What Makes Fireworks go BOOM?

Fireworks are one of the biggest parts of the Fourth of July. Most people plan their whole day around finding the best fireworks show in their area. While most people enjoy watching the dazzling and colorful explosions, they do not realize all of the science that goes into creating a fireworks show.

The first firework was created by a Chinese monk who filled a piece of bamboo with gunpowder and threw it in a fire to create a bang that would scare the ghosts away. While most of today’s fireworks are more complex than that and are not typically used to scare ghosts, they are made in the same basic way, just using a little more technology.

It was not until the Italian Renaissance that steel and charcoal were added to create orange and yellow colors in fireworks. Throughout the years, pyro-technicians have experimented with different metals to create all of the colors that are common in current firework shows.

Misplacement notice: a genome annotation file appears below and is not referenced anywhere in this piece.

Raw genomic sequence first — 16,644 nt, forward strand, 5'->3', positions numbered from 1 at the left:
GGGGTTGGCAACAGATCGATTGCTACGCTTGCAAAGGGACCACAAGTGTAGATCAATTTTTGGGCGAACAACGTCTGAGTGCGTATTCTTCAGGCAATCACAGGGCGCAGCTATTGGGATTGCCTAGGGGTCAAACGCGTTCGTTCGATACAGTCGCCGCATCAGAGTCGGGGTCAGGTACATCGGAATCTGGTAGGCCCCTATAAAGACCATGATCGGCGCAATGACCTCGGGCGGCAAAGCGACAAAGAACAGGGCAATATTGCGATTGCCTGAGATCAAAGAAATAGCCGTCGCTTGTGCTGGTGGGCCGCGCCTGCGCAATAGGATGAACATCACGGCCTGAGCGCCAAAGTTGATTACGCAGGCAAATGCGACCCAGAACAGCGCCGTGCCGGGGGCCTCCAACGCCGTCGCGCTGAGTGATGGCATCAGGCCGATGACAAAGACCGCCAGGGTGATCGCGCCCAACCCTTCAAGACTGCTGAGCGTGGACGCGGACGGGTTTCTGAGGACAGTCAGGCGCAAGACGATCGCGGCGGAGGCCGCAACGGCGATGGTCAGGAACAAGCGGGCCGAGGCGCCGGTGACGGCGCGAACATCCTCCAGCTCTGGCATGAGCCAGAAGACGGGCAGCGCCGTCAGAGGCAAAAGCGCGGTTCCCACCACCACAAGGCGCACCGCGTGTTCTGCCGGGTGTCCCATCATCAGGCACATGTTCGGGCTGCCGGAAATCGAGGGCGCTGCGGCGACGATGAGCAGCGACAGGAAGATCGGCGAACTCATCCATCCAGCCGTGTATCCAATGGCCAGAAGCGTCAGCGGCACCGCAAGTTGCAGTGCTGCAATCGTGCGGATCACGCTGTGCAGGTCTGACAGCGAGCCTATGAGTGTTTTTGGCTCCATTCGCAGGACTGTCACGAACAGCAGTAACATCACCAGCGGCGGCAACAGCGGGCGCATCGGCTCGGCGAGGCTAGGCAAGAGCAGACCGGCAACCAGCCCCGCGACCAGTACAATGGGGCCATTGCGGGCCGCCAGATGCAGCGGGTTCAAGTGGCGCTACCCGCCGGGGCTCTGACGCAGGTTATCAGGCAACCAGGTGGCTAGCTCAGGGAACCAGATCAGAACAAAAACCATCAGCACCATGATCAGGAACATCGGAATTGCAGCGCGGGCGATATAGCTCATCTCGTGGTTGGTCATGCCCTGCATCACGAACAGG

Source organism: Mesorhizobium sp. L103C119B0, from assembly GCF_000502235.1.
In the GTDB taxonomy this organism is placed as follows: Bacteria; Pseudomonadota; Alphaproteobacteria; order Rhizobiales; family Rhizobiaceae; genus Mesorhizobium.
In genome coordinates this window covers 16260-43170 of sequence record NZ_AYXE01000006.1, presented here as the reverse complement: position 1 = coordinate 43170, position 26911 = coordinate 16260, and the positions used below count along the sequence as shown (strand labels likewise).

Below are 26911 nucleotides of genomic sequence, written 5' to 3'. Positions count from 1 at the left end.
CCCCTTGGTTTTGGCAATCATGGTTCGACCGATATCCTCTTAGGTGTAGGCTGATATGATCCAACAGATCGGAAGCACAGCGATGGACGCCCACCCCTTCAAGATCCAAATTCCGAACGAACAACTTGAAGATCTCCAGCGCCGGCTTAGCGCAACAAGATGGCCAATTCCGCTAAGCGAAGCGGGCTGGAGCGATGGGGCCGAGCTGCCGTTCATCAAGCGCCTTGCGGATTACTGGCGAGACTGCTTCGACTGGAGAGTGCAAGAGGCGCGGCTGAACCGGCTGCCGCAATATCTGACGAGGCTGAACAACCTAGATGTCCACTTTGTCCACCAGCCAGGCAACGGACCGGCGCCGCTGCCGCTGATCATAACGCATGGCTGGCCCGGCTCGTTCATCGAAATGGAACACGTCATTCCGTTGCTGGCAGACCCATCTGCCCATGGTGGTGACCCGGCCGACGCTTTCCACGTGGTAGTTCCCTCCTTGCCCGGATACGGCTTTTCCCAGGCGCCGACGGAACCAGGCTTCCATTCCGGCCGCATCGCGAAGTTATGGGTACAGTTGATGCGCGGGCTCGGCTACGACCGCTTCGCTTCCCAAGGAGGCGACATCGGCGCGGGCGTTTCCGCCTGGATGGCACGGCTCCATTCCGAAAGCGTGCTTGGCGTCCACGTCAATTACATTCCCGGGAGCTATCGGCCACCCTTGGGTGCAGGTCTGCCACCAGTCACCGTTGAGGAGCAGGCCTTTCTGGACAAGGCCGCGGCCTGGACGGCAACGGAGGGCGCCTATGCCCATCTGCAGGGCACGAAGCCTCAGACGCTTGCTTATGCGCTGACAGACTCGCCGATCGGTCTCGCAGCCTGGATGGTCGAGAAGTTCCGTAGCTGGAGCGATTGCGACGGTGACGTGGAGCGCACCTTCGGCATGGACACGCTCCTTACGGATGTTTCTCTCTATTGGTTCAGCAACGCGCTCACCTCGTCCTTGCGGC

In order to get fireworks to fly as high as they do, technicians load the fireworks into a mortar, which is basically just a small cannon. They then light a fast-burning fuse that lights gunpowder that is stored in a separate bottom compartment of the firework, which sends it flying through the sky.

The fireworks themselves are made up of different shells. The first is usually made of plastic or paper, which holds everything together. These shells are stuffed full of gunpowder, which has explosive spheres known as “stars” embedded. These stars are what become the points of light when the firework explodes. The different metals that the stars are coated with determine what color the firework is.

Inside the firework is a time delay fuse, which is lit at the same time as the fast-burning fuse, which sends the firework flying, but it takes much longer to reach the gunpowder that is inside the firework. The length of the fuse determines how high the firework will be when it explodes.

One of the down sides to these large explosions is that they are not easily caught on film, especially by smartphones. Luckily, there is new technology which helps you capture firework bursts. The app “LightBomber” gives your phone camera a long exposure, which will allow it to capture all the magic of the different fireworks. It also offers a “light trail” mode that will capture color bursts that look as real as seeing the fireworks in real life.

D&D Security Resources would like to wish you and your family a fun and safe 4th of July, and encourage you to contact them for all of your security resource needs.